School – Is the time spent on extracurricular activities getting in the way of academics (e.g., falling behind on homework or assignments, declining grades)? Does participation in activities encourage your child to do well in school (e.g., maintaining a minimum grade point average in order to participate)?

Rest – Is your child getting the recommended amount of sleep for their age? Does your child have unstructured time to play, think, or create?

Interests – Does your child seem to enjoy the activity? Do you have to convince or bribe them to go to practices or participate while they are there?

Costs – Do the costs associated with your child’s activities fit comfortably into your family’s budget (e.g., fees, uniforms, equipment, travel)? Are you sacrificing necessities so that your child can participate?

Talk it Through with Your Child

Extracurricular activities can serve as an enriching experience for your child and family. However, unstructured downtime is also important. If you notice your child is exhibiting signs of being overscheduled, have a conversation with them. Talking with them about their participation in extracurricular activities can help you learn which activities they enjoy the most and which ones they may not enjoy or enjoy less than they used to. Your child may also express a desire to spend more free time with friends and family or simply have evenings when they can be at home and relax. This information can help you determine how to adjust your child’s extracurricular activities to align with their interests and needs. Together, you can create a schedule that works best for your child and your family.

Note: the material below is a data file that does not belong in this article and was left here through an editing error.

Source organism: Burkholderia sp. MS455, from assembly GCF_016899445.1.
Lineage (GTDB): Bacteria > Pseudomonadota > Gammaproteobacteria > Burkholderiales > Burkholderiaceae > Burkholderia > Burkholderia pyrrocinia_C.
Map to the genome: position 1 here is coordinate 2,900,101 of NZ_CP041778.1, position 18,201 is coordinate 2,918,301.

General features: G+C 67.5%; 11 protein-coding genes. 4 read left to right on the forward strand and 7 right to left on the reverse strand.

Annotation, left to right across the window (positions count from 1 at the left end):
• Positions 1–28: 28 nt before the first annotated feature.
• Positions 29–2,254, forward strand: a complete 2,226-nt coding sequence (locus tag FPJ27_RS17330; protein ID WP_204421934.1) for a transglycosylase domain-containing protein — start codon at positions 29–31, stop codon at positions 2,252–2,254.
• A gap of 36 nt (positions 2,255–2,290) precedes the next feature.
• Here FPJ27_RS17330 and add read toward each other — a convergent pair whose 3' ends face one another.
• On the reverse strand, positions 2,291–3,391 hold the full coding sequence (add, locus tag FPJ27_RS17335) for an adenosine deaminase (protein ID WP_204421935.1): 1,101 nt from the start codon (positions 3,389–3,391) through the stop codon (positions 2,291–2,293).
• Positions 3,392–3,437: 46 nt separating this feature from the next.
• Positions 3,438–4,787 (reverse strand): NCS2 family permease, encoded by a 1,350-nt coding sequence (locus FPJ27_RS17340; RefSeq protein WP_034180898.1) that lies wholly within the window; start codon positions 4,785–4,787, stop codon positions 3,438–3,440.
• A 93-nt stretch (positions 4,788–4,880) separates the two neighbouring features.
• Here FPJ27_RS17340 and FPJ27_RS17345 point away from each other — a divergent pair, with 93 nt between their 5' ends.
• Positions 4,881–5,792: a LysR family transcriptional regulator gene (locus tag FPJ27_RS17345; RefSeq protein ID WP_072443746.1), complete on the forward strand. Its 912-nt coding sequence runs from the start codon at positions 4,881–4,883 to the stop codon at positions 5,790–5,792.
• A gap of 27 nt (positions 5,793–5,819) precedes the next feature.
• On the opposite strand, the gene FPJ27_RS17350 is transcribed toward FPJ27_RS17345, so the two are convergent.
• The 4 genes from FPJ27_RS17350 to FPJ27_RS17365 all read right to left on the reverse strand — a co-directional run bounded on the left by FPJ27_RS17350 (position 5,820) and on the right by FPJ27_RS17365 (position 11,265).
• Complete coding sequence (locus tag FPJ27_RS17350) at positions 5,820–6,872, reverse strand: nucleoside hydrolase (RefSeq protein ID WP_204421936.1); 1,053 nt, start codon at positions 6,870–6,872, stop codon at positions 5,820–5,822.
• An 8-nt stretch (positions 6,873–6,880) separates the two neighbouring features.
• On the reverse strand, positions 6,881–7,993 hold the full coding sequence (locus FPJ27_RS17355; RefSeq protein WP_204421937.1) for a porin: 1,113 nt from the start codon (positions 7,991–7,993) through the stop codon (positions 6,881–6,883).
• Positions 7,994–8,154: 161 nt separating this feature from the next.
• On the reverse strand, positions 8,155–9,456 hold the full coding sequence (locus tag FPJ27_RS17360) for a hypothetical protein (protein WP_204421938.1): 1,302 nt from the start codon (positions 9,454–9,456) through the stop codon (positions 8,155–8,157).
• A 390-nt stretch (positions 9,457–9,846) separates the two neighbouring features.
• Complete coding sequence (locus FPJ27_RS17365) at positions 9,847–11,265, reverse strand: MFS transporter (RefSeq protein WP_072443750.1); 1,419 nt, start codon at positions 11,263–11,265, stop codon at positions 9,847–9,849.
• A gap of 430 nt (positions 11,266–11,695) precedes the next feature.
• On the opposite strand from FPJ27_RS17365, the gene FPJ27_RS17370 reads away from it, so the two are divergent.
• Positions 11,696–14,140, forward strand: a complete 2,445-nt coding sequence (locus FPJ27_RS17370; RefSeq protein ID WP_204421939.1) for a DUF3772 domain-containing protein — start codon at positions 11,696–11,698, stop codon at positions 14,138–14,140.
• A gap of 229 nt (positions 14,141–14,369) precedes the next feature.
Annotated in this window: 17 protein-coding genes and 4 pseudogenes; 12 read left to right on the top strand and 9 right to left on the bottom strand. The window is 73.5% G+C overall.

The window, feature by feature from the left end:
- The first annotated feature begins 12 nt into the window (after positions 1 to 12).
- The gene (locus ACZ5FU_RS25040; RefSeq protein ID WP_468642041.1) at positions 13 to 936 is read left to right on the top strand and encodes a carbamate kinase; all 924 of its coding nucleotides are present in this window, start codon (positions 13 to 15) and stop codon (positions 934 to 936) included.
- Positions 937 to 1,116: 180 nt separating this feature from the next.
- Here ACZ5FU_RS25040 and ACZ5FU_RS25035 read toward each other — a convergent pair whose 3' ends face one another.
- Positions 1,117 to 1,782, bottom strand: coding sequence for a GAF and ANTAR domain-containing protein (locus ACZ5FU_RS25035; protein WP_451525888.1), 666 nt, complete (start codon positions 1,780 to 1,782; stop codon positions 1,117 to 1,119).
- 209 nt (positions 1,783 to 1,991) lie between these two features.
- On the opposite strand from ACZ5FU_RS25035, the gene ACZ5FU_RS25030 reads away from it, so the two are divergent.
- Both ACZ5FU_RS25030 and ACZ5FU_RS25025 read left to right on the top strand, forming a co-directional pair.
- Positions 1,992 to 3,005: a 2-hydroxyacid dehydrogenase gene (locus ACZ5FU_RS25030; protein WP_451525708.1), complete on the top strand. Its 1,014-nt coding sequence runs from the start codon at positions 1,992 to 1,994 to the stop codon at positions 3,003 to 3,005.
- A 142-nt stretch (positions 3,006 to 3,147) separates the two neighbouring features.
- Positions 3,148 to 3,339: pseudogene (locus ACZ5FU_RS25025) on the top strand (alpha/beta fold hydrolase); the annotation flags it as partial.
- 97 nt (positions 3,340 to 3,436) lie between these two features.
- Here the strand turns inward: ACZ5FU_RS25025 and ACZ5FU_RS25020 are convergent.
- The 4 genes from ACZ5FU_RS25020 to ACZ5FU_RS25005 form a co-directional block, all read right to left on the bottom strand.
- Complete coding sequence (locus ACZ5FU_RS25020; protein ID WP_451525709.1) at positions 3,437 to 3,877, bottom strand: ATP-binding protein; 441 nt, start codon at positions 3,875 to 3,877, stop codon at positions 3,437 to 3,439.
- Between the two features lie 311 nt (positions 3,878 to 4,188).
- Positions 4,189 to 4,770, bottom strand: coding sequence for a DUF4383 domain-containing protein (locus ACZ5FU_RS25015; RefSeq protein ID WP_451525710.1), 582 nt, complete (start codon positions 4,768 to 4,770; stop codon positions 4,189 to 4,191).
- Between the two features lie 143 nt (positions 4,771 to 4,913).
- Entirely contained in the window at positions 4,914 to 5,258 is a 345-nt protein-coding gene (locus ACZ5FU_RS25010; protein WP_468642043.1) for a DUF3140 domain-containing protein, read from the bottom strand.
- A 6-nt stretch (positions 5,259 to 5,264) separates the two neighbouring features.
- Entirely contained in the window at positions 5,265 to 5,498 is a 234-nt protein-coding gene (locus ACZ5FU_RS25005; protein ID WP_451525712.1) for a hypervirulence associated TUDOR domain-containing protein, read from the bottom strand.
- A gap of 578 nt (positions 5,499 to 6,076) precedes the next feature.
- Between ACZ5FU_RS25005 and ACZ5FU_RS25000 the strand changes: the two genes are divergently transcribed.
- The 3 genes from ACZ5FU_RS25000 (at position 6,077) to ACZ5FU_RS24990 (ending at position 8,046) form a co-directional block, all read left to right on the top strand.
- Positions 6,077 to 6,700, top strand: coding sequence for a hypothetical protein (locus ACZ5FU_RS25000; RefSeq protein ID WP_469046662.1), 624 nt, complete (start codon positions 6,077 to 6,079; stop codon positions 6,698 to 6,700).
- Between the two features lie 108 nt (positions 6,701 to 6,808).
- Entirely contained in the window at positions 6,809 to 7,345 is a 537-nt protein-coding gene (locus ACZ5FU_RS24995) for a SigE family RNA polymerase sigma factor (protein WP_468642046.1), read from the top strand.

American College of Pediatricians. (2016, March 16). Overscheduled! https://archive.acpeds.org/overscheduled

Cleveland Clinic. (16 July, 2018). Is your child overscheduled? Kids need ‘down time.’ Healthessentials. https://health.clevelandclinic.org/is-your-child-overscheduled-kids-need-down-time/

Mahoney, J. L., Harris, A. L., & Eccles, J. S. (2006). Organized activity participation, positive youth development, and the over-scheduling hypothesis. Social Policy Report. Society for Research in Child Development, 20(4), 1-32. https://doi.org/10.1002/j.2379-3988.2006.tb00049.x

Schiffrin, H. H., Godfrey, H., Liss, M., & Erchull, M. J. (2015). Intensive parenting: Does it have the desired impact on child outcomes? Journal of Child and Family Studies24(8), 2322-2331. https://doi.org/10.1007/s10826-014-0035-0